5. Whether settlement of the dispute is a cost-effective way to promote compliance with a tax Act by the person concerned or a group of taxpayers.

The circumstances which are conducive to the conclusion of a settlement agreement are therefore cast in broad terms and should, in theory at least, create ample room for successful negotiations outside of court. In practice, however, as with any settlement, much will depend on the human factor.

Considering settlement from the taxpayer’s point of view

Moving beyond the technicalities of the Tax Administration Act, there are at least three other factors which a taxpayer would do well to consider when deciding whether or not to attempt settlement in a dispute with SARS.

Confidentiality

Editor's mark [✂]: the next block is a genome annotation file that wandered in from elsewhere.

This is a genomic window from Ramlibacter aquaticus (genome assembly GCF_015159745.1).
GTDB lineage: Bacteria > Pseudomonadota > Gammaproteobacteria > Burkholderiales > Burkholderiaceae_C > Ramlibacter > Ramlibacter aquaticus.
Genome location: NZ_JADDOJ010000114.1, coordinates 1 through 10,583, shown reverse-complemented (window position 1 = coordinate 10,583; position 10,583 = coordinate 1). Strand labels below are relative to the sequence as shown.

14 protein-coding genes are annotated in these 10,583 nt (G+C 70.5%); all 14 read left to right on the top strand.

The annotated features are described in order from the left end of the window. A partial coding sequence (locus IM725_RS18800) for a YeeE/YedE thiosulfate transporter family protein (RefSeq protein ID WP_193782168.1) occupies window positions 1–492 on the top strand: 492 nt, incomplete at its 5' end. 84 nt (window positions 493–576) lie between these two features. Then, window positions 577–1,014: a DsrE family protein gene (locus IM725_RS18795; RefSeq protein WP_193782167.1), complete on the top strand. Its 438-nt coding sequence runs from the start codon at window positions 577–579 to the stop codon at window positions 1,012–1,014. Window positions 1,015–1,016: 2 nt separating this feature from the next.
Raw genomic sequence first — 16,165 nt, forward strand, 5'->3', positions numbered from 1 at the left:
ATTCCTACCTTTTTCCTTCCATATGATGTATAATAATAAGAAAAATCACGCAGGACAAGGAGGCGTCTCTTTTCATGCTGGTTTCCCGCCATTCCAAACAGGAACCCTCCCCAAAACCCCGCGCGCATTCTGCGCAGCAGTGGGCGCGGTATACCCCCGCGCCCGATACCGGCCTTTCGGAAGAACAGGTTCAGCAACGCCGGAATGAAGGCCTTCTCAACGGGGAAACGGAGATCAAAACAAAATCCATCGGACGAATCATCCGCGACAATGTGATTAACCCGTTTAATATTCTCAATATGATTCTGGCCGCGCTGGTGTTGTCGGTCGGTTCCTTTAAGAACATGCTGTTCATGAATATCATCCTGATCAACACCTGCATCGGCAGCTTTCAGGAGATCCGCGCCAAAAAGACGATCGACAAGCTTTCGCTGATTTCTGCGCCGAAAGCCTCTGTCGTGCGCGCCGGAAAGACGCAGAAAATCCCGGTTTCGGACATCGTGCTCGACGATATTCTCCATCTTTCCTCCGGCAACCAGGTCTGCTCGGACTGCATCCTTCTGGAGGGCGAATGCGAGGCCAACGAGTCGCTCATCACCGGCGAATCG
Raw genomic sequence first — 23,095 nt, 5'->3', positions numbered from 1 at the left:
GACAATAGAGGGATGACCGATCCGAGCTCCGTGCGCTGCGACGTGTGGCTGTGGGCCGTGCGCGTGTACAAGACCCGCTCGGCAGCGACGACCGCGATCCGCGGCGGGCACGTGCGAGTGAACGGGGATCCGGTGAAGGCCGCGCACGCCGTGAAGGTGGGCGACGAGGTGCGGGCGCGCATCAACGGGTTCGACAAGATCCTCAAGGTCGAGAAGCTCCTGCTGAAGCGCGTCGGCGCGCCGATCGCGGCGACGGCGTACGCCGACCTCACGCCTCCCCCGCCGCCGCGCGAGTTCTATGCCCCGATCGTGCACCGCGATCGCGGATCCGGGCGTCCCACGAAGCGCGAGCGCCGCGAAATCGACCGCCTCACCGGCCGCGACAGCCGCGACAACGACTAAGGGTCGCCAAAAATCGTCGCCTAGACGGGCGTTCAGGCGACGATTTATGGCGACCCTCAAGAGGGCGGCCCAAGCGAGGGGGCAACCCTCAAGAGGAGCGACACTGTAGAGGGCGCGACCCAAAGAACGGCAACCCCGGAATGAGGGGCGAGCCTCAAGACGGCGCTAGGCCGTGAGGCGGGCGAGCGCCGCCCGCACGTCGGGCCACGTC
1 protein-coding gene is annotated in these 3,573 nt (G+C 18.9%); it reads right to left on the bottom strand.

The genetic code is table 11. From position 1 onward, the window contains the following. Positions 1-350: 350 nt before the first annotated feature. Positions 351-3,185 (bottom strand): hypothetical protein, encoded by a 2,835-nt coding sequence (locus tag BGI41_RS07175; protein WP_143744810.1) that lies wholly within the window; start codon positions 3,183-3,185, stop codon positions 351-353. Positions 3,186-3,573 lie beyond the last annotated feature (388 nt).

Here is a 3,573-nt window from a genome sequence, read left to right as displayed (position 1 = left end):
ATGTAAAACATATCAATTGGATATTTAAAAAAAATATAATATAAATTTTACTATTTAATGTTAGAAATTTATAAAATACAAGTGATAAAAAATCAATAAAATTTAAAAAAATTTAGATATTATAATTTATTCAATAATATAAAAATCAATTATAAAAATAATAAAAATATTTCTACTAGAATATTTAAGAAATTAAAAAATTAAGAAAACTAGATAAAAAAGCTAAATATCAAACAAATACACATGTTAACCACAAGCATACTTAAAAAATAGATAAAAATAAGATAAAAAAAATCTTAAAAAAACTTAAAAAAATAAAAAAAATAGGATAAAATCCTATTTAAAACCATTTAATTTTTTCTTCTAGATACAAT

The first consideration harks back to what was said in the introduction regarding the possible reputational damage that a taxpayer risks when litigating against SARS. Although proceedings in the tax court are confidential (the court sits in cameraand its judgments do not name the taxpayer), it is in practice often rather easy for those in the know to deduce who was involved. Indeed, the avid reader can gain a lot of practical experience (vicariously of course) relating to the structuring and strategising of big business transactions (and big businessmen and women) by keeping a close eye on the jurisprudence of the tax court and the appeals flowing from it. 

The confidentiality that the taxpayer enjoys in the tax court is moreover unique to that court and does not extend to courts of appeal (either a full bench of the High Court or the Supreme Court of Appeal).